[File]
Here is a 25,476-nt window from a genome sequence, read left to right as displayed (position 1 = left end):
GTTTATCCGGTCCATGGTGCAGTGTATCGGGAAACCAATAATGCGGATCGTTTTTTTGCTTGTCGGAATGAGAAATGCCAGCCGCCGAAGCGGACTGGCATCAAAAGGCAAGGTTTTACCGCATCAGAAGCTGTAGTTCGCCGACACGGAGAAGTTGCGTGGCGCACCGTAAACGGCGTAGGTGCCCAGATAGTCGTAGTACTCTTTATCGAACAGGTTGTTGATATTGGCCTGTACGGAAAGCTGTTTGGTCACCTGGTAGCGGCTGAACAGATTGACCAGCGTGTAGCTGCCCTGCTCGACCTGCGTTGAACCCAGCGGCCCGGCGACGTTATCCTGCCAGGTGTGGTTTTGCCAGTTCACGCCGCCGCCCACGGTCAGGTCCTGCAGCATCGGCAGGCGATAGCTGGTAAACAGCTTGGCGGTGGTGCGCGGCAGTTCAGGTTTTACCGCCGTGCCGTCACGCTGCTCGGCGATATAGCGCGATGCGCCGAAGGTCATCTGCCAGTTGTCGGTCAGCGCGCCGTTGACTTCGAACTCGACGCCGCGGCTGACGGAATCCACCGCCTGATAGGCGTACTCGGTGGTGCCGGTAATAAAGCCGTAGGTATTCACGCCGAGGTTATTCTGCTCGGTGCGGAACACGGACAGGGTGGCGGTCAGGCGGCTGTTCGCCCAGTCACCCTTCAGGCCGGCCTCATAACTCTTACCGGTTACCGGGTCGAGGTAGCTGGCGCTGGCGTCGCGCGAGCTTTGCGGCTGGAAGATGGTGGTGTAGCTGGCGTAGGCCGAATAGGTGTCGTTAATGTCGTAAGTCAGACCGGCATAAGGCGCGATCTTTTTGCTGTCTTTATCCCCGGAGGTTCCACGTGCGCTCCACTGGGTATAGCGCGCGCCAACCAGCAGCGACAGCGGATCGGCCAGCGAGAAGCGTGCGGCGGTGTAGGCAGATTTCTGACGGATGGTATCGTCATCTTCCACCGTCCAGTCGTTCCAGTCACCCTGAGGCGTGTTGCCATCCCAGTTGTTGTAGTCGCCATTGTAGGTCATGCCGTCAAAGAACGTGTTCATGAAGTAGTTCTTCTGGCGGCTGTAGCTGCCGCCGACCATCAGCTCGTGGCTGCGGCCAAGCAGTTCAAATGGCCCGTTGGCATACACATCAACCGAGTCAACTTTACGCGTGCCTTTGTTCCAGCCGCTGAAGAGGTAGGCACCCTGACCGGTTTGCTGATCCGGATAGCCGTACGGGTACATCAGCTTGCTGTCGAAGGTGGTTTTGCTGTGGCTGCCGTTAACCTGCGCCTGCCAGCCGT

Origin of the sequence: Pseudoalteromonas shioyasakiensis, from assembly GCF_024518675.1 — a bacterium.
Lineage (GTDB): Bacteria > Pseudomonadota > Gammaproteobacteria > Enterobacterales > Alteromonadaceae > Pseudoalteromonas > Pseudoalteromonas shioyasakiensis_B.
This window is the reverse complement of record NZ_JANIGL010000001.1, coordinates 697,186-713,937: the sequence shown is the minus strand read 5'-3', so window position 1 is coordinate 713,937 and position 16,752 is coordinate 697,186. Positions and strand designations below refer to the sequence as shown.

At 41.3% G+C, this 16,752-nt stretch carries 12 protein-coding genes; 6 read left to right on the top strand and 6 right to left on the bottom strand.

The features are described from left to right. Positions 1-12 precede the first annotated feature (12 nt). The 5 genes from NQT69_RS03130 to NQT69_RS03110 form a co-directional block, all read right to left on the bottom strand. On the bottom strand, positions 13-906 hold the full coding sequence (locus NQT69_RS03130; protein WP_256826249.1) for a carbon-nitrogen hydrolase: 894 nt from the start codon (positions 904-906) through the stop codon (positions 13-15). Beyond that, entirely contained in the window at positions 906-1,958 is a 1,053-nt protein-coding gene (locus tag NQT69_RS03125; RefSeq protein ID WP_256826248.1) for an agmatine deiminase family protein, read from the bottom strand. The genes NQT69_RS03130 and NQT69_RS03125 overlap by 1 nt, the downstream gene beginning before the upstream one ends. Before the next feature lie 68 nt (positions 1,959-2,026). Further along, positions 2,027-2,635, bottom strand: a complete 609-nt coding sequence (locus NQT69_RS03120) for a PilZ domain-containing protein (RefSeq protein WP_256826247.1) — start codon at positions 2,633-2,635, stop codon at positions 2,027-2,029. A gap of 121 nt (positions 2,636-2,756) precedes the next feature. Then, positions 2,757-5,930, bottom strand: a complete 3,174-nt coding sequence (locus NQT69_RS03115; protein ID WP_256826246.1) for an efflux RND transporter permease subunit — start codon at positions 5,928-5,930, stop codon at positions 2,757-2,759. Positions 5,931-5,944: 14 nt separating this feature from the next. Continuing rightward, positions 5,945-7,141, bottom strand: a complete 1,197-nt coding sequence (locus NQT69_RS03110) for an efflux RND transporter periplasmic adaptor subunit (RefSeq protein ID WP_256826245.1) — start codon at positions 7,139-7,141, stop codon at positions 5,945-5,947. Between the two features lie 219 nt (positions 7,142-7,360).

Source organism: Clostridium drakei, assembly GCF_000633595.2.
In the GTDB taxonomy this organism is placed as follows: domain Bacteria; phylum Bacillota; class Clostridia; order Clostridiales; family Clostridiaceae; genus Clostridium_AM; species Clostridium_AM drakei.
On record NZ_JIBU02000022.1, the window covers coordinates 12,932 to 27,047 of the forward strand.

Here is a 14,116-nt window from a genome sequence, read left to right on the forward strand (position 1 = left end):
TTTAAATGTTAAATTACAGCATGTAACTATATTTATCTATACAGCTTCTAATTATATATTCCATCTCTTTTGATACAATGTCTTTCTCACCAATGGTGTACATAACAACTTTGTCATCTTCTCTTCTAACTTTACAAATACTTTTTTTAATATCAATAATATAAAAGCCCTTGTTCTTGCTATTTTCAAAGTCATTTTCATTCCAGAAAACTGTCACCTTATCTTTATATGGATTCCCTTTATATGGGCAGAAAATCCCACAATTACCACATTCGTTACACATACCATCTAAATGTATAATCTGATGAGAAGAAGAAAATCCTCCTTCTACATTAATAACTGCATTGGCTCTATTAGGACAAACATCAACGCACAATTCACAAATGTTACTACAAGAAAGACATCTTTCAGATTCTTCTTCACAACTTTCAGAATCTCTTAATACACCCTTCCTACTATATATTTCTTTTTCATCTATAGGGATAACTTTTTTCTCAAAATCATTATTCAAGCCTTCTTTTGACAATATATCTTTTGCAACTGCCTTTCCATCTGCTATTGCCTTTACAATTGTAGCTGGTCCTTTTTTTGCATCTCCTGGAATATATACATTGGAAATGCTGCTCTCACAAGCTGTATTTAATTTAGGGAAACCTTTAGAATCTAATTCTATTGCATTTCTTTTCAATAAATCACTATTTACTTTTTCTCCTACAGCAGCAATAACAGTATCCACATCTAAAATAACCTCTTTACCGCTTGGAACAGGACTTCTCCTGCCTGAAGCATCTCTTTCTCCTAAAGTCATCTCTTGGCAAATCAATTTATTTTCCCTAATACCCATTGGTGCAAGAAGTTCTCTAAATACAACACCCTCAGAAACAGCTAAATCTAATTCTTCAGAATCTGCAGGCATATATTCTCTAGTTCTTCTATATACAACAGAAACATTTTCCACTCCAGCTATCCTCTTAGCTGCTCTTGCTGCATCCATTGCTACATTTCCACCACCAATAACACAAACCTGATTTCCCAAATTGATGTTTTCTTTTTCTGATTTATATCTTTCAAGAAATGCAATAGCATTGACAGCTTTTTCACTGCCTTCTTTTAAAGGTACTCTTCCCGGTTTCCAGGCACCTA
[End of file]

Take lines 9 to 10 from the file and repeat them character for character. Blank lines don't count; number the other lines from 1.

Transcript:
In the GTDB taxonomy this organism is placed as follows: domain Bacteria; phylum Bacillota; class Clostridia; order Clostridiales; family Clostridiaceae; genus Clostridium_AM; species Clostridium_AM drakei.
On record NZ_JIBU02000022.1, the window covers coordinates 12,932 to 27,047 of the forward strand.